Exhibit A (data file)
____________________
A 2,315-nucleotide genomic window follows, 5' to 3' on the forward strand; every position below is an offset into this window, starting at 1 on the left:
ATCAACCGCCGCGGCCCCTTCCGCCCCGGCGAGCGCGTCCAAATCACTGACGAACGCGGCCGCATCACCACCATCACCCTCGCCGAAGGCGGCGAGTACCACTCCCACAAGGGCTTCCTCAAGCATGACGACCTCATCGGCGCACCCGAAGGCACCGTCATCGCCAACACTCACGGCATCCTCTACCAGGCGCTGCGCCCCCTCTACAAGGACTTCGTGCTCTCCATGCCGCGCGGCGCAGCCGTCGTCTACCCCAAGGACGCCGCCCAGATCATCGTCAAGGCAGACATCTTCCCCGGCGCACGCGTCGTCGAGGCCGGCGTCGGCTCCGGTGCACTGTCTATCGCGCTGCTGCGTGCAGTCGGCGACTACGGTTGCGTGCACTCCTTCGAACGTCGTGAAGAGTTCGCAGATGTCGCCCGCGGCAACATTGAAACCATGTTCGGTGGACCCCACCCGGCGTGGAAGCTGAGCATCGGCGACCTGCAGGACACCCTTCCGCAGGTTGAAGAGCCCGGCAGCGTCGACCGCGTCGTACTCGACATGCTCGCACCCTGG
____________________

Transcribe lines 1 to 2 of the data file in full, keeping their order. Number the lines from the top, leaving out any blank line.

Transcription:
A 2,315-nucleotide genomic window follows, 5' to 3' on the forward strand; every position below is an offset into this window, starting at 1 on the left:
ATCAACCGCCGCGGCCCCTTCCGCCCCGGCGAGCGCGTCCAAATCACTGACGAACGCGGCCGCATCACCACCATCACCCTCGCCGAAGGCGGCGAGTACCACTCCCACAAGGGCTTCCTCAAGCATGACGACCTCATCGGCGCACCCGAAGGCACCGTCATCGCCAACACTCACGGCATCCTCTACCAGGCGCTGCGCCCCCTCTACAAGGACTTCGTGCTCTCCATGCCGCGCGGCGCAGCCGTCGTCTACCCCAAGGACGCCGCCCAGATCATCGTCAAGGCAGACATCTTCCCCGGCGCACGCGTCGTCGAGGCCGGCGTCGGCTCCGGTGCACTGTCTATCGCGCTGCTGCGTGCAGTCGGCGACTACGGTTGCGTGCACTCCTTCGAACGTCGTGAAGAGTTCGCAGATGTCGCCCGCGGCAACATTGAAACCATGTTCGGTGGACCCCACCCGGCGTGGAAGCTGAGCATCGGCGACCTGCAGGACACCCTTCCGCAGGTTGAAGAGCCCGGCAGCGTCGACCGCGTCGTACTCGACATGCTCGCACCCTGG